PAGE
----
It is probably safe to say that all siblings argue, fight, and bully one another. You may remember your own battles with siblings. Sibling arguments occur even in loving families. Arguments have an upside (although it is difficult to see any when the fur is flying and your ears are ringing from the taunting and screaming) and can offer fertile ground for learning to compromise, share, take turns, patience, and sometimes for the aggressors or bullies, to feel badly about their behaviour. Or not.
When children fight, a parent may step in for a variety of reasons: escalation of the argument, things are getting physical (or dangerous such as throwing things) and someone can really get hurt, the fight has no obvious ending, or the fight is taking place during a car ride, making things dangerous and distracting. A parent may try to mediate, teach compromise tactics or try to make sense of who did what to whom, and perhaps why. If the argument began in another room or at school, there is no hope to truly figure out how things began.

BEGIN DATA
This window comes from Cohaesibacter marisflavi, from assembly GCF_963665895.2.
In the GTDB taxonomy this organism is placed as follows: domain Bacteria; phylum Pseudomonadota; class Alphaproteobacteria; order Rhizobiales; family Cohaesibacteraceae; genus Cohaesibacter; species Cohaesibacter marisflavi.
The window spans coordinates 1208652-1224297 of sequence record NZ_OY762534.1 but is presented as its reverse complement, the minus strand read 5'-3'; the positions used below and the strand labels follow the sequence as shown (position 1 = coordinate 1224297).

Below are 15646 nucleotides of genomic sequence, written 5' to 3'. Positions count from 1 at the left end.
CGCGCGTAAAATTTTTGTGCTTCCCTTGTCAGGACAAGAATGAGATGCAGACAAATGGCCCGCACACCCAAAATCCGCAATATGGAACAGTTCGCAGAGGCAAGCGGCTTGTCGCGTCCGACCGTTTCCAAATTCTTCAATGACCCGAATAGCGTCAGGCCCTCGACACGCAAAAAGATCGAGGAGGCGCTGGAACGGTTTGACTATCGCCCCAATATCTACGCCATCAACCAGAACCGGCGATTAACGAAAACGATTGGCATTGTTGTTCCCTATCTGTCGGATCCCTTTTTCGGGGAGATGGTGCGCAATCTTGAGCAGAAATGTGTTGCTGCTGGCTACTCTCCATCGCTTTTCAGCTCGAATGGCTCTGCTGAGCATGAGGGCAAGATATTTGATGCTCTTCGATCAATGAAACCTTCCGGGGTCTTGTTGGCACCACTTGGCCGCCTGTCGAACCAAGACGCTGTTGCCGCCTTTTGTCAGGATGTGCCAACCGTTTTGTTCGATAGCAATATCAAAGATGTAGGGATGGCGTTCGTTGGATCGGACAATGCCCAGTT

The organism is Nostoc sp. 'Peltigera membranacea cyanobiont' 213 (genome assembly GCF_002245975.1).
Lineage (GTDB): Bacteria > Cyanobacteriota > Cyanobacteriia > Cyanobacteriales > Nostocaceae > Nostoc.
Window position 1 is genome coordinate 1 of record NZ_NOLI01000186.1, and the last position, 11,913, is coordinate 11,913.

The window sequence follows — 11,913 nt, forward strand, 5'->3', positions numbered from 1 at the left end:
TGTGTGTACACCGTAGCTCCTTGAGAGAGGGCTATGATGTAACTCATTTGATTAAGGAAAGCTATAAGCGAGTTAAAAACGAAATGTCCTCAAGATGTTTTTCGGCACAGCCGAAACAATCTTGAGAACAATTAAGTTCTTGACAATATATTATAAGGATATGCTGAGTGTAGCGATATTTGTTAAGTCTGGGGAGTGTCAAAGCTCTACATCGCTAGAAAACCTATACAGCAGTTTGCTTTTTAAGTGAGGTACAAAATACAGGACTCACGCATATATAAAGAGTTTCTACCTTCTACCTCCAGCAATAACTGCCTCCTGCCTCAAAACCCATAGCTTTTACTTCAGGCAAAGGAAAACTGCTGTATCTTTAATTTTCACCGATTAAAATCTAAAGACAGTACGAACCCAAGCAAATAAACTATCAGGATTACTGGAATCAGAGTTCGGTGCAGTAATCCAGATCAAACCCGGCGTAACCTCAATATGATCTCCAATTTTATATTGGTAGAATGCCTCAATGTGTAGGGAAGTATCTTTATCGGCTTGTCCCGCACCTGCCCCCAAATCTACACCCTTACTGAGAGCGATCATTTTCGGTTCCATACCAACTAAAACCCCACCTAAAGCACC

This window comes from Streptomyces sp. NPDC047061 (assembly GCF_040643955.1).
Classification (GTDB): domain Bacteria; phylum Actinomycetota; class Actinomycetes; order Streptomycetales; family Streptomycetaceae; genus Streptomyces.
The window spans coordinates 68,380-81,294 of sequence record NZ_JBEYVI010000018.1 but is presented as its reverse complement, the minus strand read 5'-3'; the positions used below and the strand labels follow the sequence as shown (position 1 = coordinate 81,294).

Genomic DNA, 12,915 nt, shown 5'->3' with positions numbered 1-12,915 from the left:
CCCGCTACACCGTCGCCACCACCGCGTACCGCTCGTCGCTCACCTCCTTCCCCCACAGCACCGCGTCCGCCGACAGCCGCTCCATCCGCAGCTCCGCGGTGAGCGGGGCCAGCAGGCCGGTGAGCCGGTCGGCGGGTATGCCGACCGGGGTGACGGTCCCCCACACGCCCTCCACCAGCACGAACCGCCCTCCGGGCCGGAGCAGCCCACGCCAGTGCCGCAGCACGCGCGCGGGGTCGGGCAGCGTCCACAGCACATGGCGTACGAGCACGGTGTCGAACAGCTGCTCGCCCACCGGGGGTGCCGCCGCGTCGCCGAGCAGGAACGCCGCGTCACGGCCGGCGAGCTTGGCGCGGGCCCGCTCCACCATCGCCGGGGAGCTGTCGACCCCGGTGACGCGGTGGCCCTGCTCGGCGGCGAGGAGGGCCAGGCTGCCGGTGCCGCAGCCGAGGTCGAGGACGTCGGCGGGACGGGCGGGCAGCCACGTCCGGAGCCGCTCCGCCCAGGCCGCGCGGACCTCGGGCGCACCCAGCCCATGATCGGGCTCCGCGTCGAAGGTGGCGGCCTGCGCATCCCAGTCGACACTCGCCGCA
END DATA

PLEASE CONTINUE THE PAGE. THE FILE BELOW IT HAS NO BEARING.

When the aggressors or bullies are the multiples, things can really get challenging. Because of the bond multiples have, they may “gang up” on younger, and even older siblings. As a gang, they can be a force to be reckoned with. It doesn’t seem to matter the multiples’ genders as they learn that as a group, they are more apt to be able to enforce their will.
A twin Mom shares she has 10-year old twin boys, a 6-year old boy and 3-year old girl. The 6-year old tries to emulate his older brothers and they, as a team, pick relentlessly on him causing melt-downs and chaos as a result, “you’re too small; you’re too young,” “such a baby” and so on. They race ahead knowing their much-younger brother cannot physically keep up. Younger brother does a lot of screaming, yelling and acting out while the two older brothers “look innocent.”
Another Mom of 12-year old twin boys shares that they relentlessly pick on and irritate their 8-year old sister. The tears and resulting chaos make their home life next to intolerable.
A Mom with a 12-year old boy, 9-year old girl and 6-year old twin boys shares that even though their twins have a special relationship, they idolize their older brother and want to do whatever he does, giving him no peace. When they have to go to bed before their older brother, the screams of “It’s not FAIR” reverberate off the walls. With their combined reactive behaviour, the household is in turmoil.